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Sarah van Dijk was putting her curly hair up for a night out when she first noticed a bald spot by her left ear.
The 32-year-old had just moved to Christchurch and, four weeks earlier, experienced major earthquakes for the first time - the December 2011 magnitude 5.8 and 6.0 aftershocks.
Inspecting the rest of her scalp, she found about half a dozen bald patches developing. "I had no idea what was going on. I was hoping it was something like ringworm because I'm an early childhood teacher."
However, the next day a doctor told her she had alopecia areata.
Van Dijk, now 33, is among a growing number of Cantabrians suffering from the stress-related hair loss condition, which may be attributable to the quakes.
"This is the first time I've experienced alopecia, and it was after the first time I'd experienced earthquakes," she said.
Initially, losing her hair was "really hard". She did not leave the house in the first fortnight, and if she tried to talk about it she would burst into tears.
Van Dijk tried cortisone injections and starting eating gluten free, but her hair kept falling out.
Eventually, she decided to take control. Her partner Silas - "supportive right from the beginning" - shaved her hair off last June, and this week she was fitted for her first wig - so she can go out in the evenings and "blend in".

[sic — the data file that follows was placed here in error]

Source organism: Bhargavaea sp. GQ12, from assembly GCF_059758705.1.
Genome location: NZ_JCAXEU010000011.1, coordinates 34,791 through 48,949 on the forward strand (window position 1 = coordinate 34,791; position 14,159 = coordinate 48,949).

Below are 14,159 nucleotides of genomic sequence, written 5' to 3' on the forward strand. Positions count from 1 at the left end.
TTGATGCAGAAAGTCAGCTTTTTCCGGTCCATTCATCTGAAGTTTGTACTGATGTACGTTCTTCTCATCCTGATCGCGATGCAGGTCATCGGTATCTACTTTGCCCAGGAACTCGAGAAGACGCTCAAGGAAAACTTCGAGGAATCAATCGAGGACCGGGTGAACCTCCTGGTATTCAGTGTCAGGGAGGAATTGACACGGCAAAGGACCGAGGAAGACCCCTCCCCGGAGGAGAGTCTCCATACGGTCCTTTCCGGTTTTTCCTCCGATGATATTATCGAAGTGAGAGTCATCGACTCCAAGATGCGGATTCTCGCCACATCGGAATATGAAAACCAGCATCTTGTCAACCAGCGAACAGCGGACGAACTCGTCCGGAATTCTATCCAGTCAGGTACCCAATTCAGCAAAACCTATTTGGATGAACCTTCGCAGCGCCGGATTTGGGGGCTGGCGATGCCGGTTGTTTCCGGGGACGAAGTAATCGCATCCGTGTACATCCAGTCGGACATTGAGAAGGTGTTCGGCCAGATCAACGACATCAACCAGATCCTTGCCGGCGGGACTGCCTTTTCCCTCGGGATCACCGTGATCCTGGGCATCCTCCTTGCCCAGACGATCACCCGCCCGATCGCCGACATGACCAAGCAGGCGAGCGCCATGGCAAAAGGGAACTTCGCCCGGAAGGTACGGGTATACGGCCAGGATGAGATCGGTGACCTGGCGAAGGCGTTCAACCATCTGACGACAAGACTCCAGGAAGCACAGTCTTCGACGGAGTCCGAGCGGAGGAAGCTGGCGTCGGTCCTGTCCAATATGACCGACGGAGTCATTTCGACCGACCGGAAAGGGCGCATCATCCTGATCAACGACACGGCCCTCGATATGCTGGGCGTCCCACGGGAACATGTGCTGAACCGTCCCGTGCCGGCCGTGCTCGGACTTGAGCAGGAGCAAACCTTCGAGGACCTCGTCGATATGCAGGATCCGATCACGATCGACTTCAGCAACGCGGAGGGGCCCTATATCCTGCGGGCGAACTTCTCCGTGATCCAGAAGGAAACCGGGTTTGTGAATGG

"I've had the sympathetic looks. What will be will be. You can't be miserable your whole life. I might just have to have a lot of fun with wigs."
Government-approved wig provider Janine Antram said there had been such a surge in demand for wigs from alopecia sufferers in Canterbury, including children as young as 9, that she was considering moving her North Island business to Christchurch. "It must have something to do with people being on edge," she said.
With alopecia, hair can fall out in patches or some may experience all-over-body hair loss.
Christchurch dermatologist David Hepburn said there was no specific diagnosis for alopecia. Shock hair loss could be brought on by a significant psychological trauma, physical illness, operation or even child birth.
Hepburn said he had not noticed an increase in alopecia patients since the quakes, but Van Dijk said her own dermatologist had.
Her advice to someone developing alopecia: "People will be supportive. Your hair is not going to change the way your friends and family feel about the way you are."
To raise awareness, Alopecia Aotearoa is organising New Zealand's first alopecia conference, which will be held in Hamilton on October 26.
Ministry of Health figures show in the year after the September 2010 earthquake, there was a more than 300 per cent increase in demand for hairpieces, hairwear or wigs from Cantabrians suffering hair loss compared with the year before, from 83 to 253. And demand is still climbing. The following year there were 272 requests, and since last September there have been about 23 requests a month.
- © Fairfax NZ News
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